Midsummer was a time to realign the lunar and solar
calendars. Consequently, it is a festival of both fire and water.
The Dragon which symbolized chaos that life comes from and returns
to, is a fire and water creature. There is also reason to understand
the Dragon as a metaphor for a year. For Celts, the New Year began
when the old dragon was killed, and the new dragon emerged. Although
different cultures mark the New Year at different times, the dragon
metaphor can often still be identified.
Stone age people apparently had counted off the
year based on the earth's movement through the galaxy. Although
time is easy to follow by watching the moon, keeping track of a
solar year would have required the same logic and powers of observation
that modern scientists use. Proof that those ancient tribes had
this information exists in the form of a Paleolithic hercules figure.
Hercules occurs throughout Europe, Northern Africa
and Asia under many different names, but some characteristics are
constant. He wears an animal pelt and carries a staff, club or wand
made of oak. He was a rainmaker and fertilizing force. The oak tree
was sacred to him because it attracted the lightning bolts of storms.
Most of all, he was the sacred hero, the human incarnation of the
sun. Midsummer is his day.
Ancient people, watching the sky for a year would
notice that although the moon is unpredictable, the constellations
are a dependable indication of the time of the solar year. The year
was divided into quarters based on the solstices and equinoxes,
then each quarter was divided into three periods whose length approximated
the length of a lunar cycle. The year and its twelve zodiac constellations
are personified by the hercules and his twelve companions.
But the moon was unruly. After all the careful
observation and painstaking calculation, the single most significant
time marker wouldn't match up with the fixed stars. While some ancient
people may have gathered around the midsummer fire to ponder this
enigma, others who were more literal minded and fastidious invented
religion. Their reasoning was impeccable. Gods require human sacrifice.
Whether flayed, hung, burned alive, torn limb from limb, impaled
or beheaded, the victim's death mollified supernatural powers.
In historic time, that is from about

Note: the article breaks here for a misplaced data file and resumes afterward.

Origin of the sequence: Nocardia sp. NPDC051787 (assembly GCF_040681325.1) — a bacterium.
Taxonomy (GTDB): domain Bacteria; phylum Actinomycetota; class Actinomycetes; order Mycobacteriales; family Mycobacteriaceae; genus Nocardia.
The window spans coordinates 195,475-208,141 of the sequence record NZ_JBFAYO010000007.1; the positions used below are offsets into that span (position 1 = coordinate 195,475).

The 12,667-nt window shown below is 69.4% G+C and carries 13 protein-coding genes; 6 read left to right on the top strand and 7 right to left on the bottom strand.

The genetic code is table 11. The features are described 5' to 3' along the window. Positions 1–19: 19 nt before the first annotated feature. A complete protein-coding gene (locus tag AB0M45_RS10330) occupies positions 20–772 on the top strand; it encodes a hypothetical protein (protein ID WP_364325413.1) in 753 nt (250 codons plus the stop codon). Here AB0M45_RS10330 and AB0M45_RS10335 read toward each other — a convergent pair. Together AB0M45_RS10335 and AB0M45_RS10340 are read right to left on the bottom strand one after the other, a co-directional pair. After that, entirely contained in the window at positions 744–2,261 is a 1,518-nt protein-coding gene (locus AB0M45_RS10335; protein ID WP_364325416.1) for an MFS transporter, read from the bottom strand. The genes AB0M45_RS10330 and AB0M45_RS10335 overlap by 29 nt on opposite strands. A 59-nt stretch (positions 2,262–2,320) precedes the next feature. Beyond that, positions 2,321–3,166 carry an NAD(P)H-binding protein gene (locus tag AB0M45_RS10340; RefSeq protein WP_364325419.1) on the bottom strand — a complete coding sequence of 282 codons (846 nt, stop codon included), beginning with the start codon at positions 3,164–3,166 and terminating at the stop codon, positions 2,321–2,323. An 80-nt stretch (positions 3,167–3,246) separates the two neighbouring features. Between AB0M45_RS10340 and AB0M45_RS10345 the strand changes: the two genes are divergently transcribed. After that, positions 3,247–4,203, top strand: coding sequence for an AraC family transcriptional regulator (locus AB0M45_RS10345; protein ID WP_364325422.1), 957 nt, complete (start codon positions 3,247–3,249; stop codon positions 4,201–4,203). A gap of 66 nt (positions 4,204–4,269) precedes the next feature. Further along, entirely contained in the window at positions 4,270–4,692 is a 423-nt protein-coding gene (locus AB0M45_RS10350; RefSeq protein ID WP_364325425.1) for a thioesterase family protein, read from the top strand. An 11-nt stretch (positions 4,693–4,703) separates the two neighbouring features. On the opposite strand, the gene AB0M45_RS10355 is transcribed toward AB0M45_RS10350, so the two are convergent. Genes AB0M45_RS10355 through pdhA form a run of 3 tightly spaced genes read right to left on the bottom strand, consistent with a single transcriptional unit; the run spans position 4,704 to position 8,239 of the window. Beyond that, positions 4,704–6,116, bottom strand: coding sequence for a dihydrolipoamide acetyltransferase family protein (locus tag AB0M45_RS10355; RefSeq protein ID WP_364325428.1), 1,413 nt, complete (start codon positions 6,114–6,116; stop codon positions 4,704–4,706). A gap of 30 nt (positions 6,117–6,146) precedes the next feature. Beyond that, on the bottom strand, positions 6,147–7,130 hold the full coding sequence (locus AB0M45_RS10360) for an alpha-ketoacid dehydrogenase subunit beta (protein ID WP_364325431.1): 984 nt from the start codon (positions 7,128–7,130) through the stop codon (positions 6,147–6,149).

5000 BCE, we know that it was the solar hero's duty to overpower
the moon. In Shakespeare's Midsummer's Night Dream, this meant Theseus
had to marry the Amazon Queen. One of Greek Hercules twelve labors
was to steal Hippolyta's girdle. The Amazon Queen's girdle would
refer to the Zodiac which the hercules ruled. Another of these famous
labors was to steal the moon goddess's sacred hind with the golden
horns. When the sun god bested the moon goddess the course of time
is brought under control.
Although details of Midsummer rituals vary throughout
Europe, certain themes echo throughout the sun-worshipping lands.
Summer solstice was a time of cleansing by fire and water, a time
when enchantments of love and wealth were most potent, and a time
when earth and nature spirits crossed over into the human realm.
Golden treasures could be found by noting the location of magical
flames that appeared on Midsummer eve. Young girls sought the identity
of their future mates through a variety of magic spells. Fairies,
and witches, walked the paths. Celebrants jumped over fires, or
walked through fires in hopes of benefiting from the cleansing flames,
and possibly in hopes of gaining some of the sun's power through
association. Bonfires, fires fed with bones and bad smelling refuse,
were ignited in hopes of driving off dragons who would otherwise
contaminate wells and water sources. Torches were carried through
fields to drive disease from crops, while cattle were led through
fires to cleanse them of vampire-like creatures that may have taken